Unloading a lorry full of large trees and lining up in the new prop yard was a daunting task on arrival but a team effort from numerous departments and volunteers made for a fun and less demanding morning in the autumn sunshine. Planting of these particular trees will be carried out by Sarah Millard and her volunteer group, we hope you’re all feeling strong this winter and look forward to them growing even bigger next spring.

Raef Johnson, Tree Team.


No, they’re not in wonky…

Wednesday, October 23rd, 2013


 Sign Sign

The weather hasn’t blown them over; your eyes don’t need adjusting! The new Douglas fir timber posts going in around the site are part of our new signage suite and are meant to be set at this angle; in fact they’ve all been set at precisely 18 degrees, give or take half a degree or so, to reflect the way the main rides in the Old Arboretum radiate out from Westonbirt House (as designed by the Holford family).

The first stage has been to set them in the ground ready for beautiful greeny-blue panels, which will be attached in the next few weeks. You can see a prototype of this finish outside the Propagation Unit at Keeper’s Cottage.
These signs are part of phase one of our new signage plan, which we will be rolling out across the site over the next few years. We plan to start phase two, which will include Downs / main facility signage and some of the major way markers in the new year.

Ben Oliver, Learning and Participation Manager.

An autumn walk with…Mark Ballard, Curator

Tuesday, October 22nd, 2013

An Australian colleague of mine has recently moved back down under, and before he departed I asked him what he would most miss about living in the UK.  Without hesitation he said it would definitely be our changing seasons, and that we were incredibly lucky to have four of them (he has either hot/dry or hot/wet).  Now we all like to moan about the weather from time to time, but upon reflection I have to say that I agree.  With this in mind and as life is after all, too short, I put on my boots, a raincoat, grabbed the camera and set off into the Old Arboretum on a rather dull day.

I am pleased to say I was joined along the way by many like-minded visitors: from a newly married couple with their wedding photographer; smiling people of all ages; to a helpful chap with a camera telling me “don’t bother taking a photograph of that little maple as you will not believe the colourful display in Acer Glade”.  He was right, Acer Glade is looking wonderful even with a grey sky overhead and perhaps the colours appeared even more vivid under these conditions.

So, as there are very few reasons not to take the plunge, I strongly recommend that you get out there and enjoy the exhilaration of the seasonal delights of Autumn, before it’s too late.  You will enjoy it as much as I did and I’m sure your pictures will almost certainly be better than mine too!

Acer Glade    Evergreen background
Left picture: A riot of colour as you enter Acer Glade. Right picture: The evergreen background has been designed to help show-off more ornate trees.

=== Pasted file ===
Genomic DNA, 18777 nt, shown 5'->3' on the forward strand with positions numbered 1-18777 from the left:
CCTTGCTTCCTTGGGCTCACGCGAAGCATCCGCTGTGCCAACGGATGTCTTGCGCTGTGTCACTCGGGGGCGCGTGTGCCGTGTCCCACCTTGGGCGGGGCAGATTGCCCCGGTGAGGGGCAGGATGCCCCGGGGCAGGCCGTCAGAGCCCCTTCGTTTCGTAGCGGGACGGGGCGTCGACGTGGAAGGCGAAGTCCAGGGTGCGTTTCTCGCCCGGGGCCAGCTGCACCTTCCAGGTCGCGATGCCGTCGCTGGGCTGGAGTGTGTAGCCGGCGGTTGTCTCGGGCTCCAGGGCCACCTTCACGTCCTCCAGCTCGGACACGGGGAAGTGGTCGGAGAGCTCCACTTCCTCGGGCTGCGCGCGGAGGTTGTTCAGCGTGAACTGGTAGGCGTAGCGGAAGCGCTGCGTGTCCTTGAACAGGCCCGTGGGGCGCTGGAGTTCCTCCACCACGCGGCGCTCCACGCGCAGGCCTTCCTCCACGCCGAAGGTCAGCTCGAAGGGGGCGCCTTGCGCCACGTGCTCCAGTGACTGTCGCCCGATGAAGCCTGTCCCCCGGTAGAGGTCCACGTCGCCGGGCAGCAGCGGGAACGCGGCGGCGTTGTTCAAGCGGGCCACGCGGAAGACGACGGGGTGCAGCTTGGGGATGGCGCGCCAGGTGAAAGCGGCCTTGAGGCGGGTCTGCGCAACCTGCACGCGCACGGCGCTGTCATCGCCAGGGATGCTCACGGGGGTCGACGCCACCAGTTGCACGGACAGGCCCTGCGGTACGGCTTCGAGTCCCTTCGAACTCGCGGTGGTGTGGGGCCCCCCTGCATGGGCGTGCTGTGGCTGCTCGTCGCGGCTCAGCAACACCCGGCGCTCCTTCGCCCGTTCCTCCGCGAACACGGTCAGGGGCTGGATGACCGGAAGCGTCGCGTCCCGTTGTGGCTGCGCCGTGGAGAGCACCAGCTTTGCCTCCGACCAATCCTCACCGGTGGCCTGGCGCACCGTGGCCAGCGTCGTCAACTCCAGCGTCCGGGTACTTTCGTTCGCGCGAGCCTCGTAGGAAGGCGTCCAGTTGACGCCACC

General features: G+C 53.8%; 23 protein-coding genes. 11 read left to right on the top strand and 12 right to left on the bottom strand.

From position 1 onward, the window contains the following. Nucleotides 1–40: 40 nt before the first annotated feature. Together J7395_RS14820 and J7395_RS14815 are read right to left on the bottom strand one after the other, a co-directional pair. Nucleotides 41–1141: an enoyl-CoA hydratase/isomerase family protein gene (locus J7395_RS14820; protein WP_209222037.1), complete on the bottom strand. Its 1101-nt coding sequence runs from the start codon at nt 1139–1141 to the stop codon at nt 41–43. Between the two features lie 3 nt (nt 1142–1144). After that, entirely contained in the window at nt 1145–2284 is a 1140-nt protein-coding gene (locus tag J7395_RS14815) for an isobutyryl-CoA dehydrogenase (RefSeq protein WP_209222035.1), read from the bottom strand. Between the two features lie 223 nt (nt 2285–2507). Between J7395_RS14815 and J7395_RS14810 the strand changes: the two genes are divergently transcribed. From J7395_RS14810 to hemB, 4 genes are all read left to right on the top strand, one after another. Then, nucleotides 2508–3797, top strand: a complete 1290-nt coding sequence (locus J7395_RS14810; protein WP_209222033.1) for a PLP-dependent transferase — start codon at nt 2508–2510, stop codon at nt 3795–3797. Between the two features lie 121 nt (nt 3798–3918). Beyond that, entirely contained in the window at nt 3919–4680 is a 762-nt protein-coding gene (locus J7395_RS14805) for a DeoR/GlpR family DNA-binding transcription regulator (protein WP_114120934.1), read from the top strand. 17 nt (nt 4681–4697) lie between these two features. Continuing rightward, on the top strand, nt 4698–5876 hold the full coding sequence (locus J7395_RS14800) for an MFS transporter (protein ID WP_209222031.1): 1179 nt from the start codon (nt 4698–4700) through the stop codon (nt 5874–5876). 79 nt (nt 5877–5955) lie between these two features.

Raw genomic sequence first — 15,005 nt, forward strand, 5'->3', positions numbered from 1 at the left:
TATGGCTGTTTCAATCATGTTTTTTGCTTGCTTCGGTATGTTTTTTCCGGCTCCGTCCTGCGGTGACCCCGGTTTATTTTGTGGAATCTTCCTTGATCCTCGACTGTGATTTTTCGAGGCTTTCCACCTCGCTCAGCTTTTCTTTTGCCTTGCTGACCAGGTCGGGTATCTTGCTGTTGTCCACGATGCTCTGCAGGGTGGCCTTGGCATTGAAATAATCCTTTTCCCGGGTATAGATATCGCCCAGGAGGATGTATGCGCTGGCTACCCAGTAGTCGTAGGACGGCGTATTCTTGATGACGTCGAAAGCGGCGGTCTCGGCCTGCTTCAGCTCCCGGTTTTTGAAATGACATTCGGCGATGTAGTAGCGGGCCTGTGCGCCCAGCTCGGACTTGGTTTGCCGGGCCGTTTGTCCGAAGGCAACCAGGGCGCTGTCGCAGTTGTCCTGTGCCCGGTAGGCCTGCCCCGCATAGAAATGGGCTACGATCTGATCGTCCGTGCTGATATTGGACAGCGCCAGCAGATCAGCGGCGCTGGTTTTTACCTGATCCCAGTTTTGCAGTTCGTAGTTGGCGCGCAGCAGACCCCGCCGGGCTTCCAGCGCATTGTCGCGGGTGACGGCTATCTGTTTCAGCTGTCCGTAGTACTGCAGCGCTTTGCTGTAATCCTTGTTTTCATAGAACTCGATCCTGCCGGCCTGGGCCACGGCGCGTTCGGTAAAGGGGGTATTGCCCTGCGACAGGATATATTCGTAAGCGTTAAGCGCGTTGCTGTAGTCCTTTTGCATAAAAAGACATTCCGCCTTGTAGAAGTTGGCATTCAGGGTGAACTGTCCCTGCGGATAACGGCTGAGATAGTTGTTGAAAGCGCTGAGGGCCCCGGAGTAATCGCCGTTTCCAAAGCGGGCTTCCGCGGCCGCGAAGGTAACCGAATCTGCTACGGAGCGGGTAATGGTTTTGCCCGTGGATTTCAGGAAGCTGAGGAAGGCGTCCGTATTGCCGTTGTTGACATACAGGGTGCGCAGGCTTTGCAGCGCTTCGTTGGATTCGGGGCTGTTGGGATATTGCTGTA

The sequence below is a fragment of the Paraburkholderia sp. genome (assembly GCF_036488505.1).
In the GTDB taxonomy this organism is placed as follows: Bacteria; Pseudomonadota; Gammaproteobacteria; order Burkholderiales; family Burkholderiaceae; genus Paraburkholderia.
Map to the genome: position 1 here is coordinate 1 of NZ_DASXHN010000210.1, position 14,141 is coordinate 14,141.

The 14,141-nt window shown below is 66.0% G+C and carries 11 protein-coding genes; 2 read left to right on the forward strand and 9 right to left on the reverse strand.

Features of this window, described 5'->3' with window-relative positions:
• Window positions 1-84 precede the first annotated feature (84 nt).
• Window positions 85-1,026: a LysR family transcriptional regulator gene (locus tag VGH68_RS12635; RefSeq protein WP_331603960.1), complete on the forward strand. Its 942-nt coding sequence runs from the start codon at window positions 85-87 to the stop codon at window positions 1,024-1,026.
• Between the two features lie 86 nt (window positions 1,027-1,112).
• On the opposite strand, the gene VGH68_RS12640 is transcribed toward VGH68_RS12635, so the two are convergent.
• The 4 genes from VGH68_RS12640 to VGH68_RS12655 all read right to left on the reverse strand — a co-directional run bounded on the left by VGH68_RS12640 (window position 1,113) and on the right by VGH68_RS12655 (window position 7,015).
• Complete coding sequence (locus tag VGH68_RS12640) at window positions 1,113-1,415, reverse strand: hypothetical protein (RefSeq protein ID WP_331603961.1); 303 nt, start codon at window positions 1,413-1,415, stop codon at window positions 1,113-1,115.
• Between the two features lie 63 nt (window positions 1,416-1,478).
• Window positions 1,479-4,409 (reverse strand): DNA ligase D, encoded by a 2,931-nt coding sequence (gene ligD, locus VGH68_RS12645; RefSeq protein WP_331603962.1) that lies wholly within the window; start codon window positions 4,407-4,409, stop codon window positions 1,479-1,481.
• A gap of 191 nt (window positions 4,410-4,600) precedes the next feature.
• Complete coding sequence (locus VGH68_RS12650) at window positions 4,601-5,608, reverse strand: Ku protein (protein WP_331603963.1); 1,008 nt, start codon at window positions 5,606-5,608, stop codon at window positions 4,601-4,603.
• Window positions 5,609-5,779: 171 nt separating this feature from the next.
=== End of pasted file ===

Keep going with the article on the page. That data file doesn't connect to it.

Japanese maple        Acer palmatum
Left picture: Vibrant red of a Japanese Maple. In the right photo, the Acer palmatum contrasts red and green to great affect.

Acer palmatum 'Dissectum'           Liriodendron tulipifera (Tulip Tree)

Left photo: Acer palmatum ‘Dissectum’ in full cut-leaved glory. Liriodendron tulipifera (Tulip Tree) in the right photo is a particularly bright at the moment.

Stewartia   Juglans nigra (Black Walnut)
Left photo: This Stewartia not only has great winter bark, but fantastic leaf colour as well. In the right photo the Juglans nigra (Black Walnut) leaves appear to form an interesting geometric pattern.

Zelkova serrata (Keaki)  Fothergilla major (Witch Alder)
Left photo: this young Zelkova serrata (Keaki) will certainly be a star of the future. Right photo: One by one, different plants take their turn to shine, even this Fothergilla major (Witch Alder).

Mark Ballard

A Welcome Building update

Friday, October 18th, 2013
Sophie Nash is Project Manager for The Westonbirt Project. She organises the logistics of the project, working with architects and project managers for various elements to deliver the works. 

The timber frame is going up really quickly. We have one final timber frame section to go, and the entire Welcome Building frame will be complete. The contractors are now moving on to the roof finishes and the cladding.
 Timber frame Steel plates, washers and bolts.
Four sections of the timber frame in place. Each section is held together using a steel plate and fixed into position with very large steel washers and bolts.
Welcome Building Crane 
The crane is used to lift the timber frame into position, now there are six sections of the timber frame in place.
Welcome Building Timber frame
Half of the Welcome Building timber frame is now complete! This half of the Welcome Building will include the new male, female and disabled toilets as well as a new mobility scooter store and a mezzanine floor storage area.